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On College Hockey's Biggest Weekend, Frozen Fenway 2.0 Goes Untelevised

via <a href="">@BCHockeyNews Twitter</a>
via @BCHockeyNews Twitter

This upcoming weekend is arguably the best college hockey weekend of the season. The schedule is filled with rivalry games, top 10 pairings and three outdoor games. Yet as you peruse this weekend's college hockey TV schedule, you won't find Boston College's Frozen Fenway matchup against Northeastern televised anywhere.


You can, however, catch No. 3 Notre Dame take on No. 10 Northern Michigan at Compton Family Ice Arena tonight on CBS College Sports. You can also catch Boston University at Northeastern on NESN (7:30), Michigan at Ohio State on the Big Ten Network (7:30), Minnesota Duluth at Nebraska-Omaha on NBC Sports Network (8:30), Minnesota at North Dakota on FOX Sports North (8:30) and Bemidji State at Denver on Root Sports (9:30). And that's just Friday night.

On Saturday, you can watch Northern Michigan take on Michigan State at 7:30 p.m (Fox Sports Detroit) and Minnesota-North Dakota (8 pm on Fox Sports North). And on Sunday, Michigan and Ohio State play in their own outdoor game at Cleveland's Progressive Field at 5 PM. That game will be televised by Fox College Sports.

Grant briefly touched upon this point yesterday, but how does BC's outdoor game against Northeastern go completely untelevised -- all while you can catch the Bemidji State, Nebraska-Omaha and Northern Michigan hockey programs on TV this weekend?

I get that FSG is going to do whatever it has to do to sell tickets to this game, and all reports are that ticket sales for BC's Frozen Fenway 2.0 are soft. But if you are as irked as I am that BC-Northeastern is going untelevised, then you should definitely write both Gene DeFilippo and the Athletics Department and voice your displeasure.

The A.D. seems largely uninterested in Boston College hockey, allowing Jerry York to run his program as he sees fit. The results, obviously, speak for themselves -- 3 National Championships in 11 seasons, nine Frozen Four appearances, eight Hockey East Tournament championships and five regular season titles.

However, there will come a time in the not-so-distant future when York isn't roaming the bench (after which, man tears will be shed) and you can watch all Notre Dame hockey home games on the network formerly known as Versus.

In my mind, there isn't a more powerful college hockey recruiting tool that national TV exposure. For a program with the history, tradition and prestige of Boston College hockey, the Eagles risk falling well behind its peer programs with respect to national TV coverage going forward.

Notre Dame has a national TV deal with NBC Sports Net to televise all Irish home games. The Big Ten Hockey Conference has the BTN. The NCHC is pursuing a national TV deal and, get this, are letting NBC Sports Net, CBS Sports Net and FOX Sports regional affiliates bid on the conference's media rights. And in the interim, the non-Big Ten western powers all have deals with regional sports networks to carry a majority of their games.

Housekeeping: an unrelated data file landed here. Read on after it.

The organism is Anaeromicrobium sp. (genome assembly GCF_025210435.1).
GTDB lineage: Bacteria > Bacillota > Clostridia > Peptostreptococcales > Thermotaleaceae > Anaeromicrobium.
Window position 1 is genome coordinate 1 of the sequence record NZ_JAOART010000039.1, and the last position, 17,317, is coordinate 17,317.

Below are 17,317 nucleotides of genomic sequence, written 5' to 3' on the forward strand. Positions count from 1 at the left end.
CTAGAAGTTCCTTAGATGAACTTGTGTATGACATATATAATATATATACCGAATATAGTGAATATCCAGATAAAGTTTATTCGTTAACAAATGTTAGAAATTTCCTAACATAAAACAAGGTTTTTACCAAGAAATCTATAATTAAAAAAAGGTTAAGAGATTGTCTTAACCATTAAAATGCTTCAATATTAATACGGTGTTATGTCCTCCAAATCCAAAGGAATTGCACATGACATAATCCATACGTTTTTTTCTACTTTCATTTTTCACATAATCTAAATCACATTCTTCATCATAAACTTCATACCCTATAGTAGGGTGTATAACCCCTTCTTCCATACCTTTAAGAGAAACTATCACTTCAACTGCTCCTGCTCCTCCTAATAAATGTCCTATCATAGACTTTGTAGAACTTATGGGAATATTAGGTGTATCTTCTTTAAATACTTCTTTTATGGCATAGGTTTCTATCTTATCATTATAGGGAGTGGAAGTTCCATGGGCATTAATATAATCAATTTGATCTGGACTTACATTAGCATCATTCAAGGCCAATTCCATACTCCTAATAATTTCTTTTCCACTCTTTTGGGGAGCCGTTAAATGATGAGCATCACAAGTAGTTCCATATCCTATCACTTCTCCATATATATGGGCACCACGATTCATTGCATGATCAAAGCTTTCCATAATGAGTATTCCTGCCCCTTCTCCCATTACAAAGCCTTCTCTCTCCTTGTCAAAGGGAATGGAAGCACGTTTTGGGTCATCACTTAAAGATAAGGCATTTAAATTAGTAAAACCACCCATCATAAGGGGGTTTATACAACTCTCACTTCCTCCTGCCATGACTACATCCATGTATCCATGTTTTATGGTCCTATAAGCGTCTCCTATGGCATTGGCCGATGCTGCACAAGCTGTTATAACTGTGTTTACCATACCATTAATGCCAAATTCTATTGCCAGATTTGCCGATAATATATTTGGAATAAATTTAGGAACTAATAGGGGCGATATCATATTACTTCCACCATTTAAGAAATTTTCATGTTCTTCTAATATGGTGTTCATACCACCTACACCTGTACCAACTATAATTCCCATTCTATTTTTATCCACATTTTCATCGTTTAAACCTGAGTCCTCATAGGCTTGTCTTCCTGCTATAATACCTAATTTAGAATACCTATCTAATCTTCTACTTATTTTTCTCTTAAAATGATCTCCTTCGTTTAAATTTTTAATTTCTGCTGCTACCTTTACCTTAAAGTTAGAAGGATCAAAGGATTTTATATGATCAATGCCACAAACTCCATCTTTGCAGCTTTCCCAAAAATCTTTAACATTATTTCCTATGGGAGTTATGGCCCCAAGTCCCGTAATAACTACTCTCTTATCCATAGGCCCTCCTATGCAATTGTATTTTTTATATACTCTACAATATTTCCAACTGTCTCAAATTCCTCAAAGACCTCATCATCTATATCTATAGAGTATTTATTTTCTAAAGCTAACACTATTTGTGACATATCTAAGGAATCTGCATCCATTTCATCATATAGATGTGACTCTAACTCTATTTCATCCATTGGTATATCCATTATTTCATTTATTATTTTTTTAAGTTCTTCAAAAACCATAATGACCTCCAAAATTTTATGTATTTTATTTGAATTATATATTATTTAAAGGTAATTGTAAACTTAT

All the while, Hockey East seems content to bring the Irish -- strapped with baggage in the form of their own separate TV contract -- into the fold while inking its own 4-year deal with NESN to broadcast just 16 games a year. Those 16 games will be spread across the 10 HEA members, meaning there will only be a few BC games on NESN each year. And those games will certainly take a backseat to coverage of the Red Sox and Bruins.

Frankly, that's not good enough. Boston College should be leading the charge to land a better TV media rights deal that is on par with the NCHC and the BTHC, two conferences that have yet to play a game, as well as Notre Dame hockey's individual TV media rights deal.

There are those that subscribe to the mantra that "any additional TV coverage is good for the sport of college hockey" and by extension, Boston College hockey. I'm not one of those people. I think "any additional TV coverage" is good for the program's who end up on TV the most, and the sport in general receives a much smaller portion of the benefit.

If you agree, let Hockey East Commissioner Joe Bertagna, Gene DeFilippo, NESN, the Fenway Sports Group -- anyone that will listen -- that this isn't good enough for BC and Hockey East. Boston College should be proactive in positioning itself for future success; not sitting idly while lesser college hockey programs gain more and more national TV exposure.

BC hockey's most powerful recruiting tool -- Coach York -- won't be around forever, and the A.D. should take pains to preserve the success of the one National Championship-calibre varsity sport on the Heights.